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Pittsburgh’s Moonshot Museum launches soon. Take a look inside

Executive Director Sam Moore said the Astrobotic-partnered museum will offer an immersive learning experience and shows students what space has to offer career wise.

A model inside the Moonshot Museum. (Photo by Atiya Irvin-Mitchell)

One small step for man and one giant leap for Pittsburghers who are fascinated by galaxies far, far away: On Saturday, Oct. 15, the long awaited Moonshot Museum will be open to the public.

Through a partnership with the lunar logistics and robotics company Astrobotic, the Moonshot Museum is offering exhibits that will allow visitors to experience lunar missions without ever having to leave the North Side.

The unveiling of the final product is now only days away after two years of construction. Sam Moore, executive director of the Moonshot Museum, told his team is excited that so many residents are willing to welcome it to the list of local attractions.

“When we started a couple of years ago, no one had any clue what we were doing and had certainly never heard of Moonshot. What’s really gratifying now is when we talk about Moonshot Museum out in the community, people have heard of us,” Moore said. “They know we’re coming, they know that we’re focused on space in some way and so we’ve seen a lot of excitement leading up to our grand opening.”

Moonshot Museum display of a CubeRover. (Photo by Atiya Irvin-Mitchell)

For $10 for adults or $5 for children, once it’s officially open, visitors can enjoy a deep-dive education on the global space industry. Or, you could write a message that the museum says will later be sent to the moon onboard one of Astrobotic’s lunar landers. (Remember how the company recently got a shoutout in Time mag for its plans to launch its Peregrine spacecraft from the Kennedy Space Center at the end of this year?) If you’re going because space travel appeals to you, you could do a simulation of what it’d be like to explore the moon’s surface and learn survival skills for the lunar environment.

With three full-time employees, two part-time employees, a volunteer staff of 25 and 3,000 square feet to work with, Moore admits the Moonshot Museum is one of the smaller museums in the area. Still, in addition to fun and offering the chance to see some of Astrobotic’s 200 employees working on a lunar spacecraft, the museum is invested in education. Have a middle schooler or high schooler with an interest in space exploration? The Moonshot Museum could be the perfect place for a field trip or an outing.

Moore explained that the focus on those two age groups is a reflection of the fact that during middle school and high school, students are getting an idea of what their interests are and what they excel at. Although elementary aged children are welcome to visit, the museum specifically worked with middle school and high school teachers to design “experiences” that go along with whatever those students might be learning in the classrooms.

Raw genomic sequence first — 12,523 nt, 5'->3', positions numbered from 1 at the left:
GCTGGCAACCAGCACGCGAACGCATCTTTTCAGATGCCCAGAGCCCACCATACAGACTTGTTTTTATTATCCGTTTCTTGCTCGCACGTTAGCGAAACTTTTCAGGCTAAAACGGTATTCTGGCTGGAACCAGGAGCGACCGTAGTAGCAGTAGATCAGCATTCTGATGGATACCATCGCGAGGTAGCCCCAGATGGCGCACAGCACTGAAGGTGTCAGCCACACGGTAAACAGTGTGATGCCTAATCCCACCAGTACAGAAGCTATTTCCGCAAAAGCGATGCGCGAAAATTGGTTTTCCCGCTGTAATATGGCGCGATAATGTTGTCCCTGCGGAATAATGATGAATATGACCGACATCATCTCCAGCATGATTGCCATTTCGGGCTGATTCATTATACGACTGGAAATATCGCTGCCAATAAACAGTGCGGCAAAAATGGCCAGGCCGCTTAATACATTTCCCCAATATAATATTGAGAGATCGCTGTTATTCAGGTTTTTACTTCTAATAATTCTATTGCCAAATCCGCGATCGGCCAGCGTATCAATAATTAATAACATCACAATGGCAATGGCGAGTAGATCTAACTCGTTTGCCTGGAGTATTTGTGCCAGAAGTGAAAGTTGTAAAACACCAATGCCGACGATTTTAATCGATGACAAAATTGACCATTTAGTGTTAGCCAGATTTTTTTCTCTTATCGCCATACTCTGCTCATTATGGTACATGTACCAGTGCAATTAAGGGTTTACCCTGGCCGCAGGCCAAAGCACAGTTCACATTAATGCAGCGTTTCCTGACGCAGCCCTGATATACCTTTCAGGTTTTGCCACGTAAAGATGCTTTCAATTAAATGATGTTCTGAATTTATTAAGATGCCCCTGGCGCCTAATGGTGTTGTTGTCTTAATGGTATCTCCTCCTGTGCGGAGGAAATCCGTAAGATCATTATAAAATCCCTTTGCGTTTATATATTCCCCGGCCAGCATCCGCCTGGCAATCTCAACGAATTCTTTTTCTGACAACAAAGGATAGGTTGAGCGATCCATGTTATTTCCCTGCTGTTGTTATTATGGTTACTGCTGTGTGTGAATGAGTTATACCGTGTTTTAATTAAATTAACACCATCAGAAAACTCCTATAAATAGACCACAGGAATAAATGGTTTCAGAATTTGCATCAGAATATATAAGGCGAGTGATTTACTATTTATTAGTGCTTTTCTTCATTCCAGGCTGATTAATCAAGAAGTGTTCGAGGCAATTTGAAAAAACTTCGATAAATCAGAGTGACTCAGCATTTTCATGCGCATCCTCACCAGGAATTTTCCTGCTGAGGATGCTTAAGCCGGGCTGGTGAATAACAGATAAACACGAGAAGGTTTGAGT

A model in the Moonshot Museum’s entrance. (Photo by Atiya Irvin-Michell)

“The format, the structure [and] the timing was all determined through prototyping with local students at the end of last year,” Moore said. “And then a lot of work with teachers in our community to make sure that we were building something that met the needs of their classroom and what they were trying to teach, and met their students where they’re at.”

Moore also shared that the museum will be partnering with institutions such as CCAC, Carnegie Science Center and Carnegie Mellon University — which is also a founding partner — to co-build joint programming for students in the area, and eventually an exhibit focused on Mars over the next three years.

Due to space, constraints Moore estimates that the Moonshot Museum will be able to host up to 60 students at a time. Additionally, the executive director said, a part of the goal is to get young people considering the STEM field to realize they don’t necessarily have to leave the Pittsburgh region to pursue their career ambitions while simultaneously teaching them about the role Pittsburgh’s played in the space race in the past.

“When you think about working in robotics, or you think about working in medicine or technology, think about space as well,” Moore said. “And then also think about working in space and Pittsburgh because you don’t have to go to a space coast to do this work, you can stay here in the region.”

A Moonshot Museum rocket. (Photo by Atiya Irvin-Michell)

Atiya Irvin-Mitchell is a 2022-2024 corps member for Report for America, an initiative of The Groundtruth Project that pairs young journalists with local newsrooms. This position is supported by the Heinz Endowments.
Companies: Astrobotic

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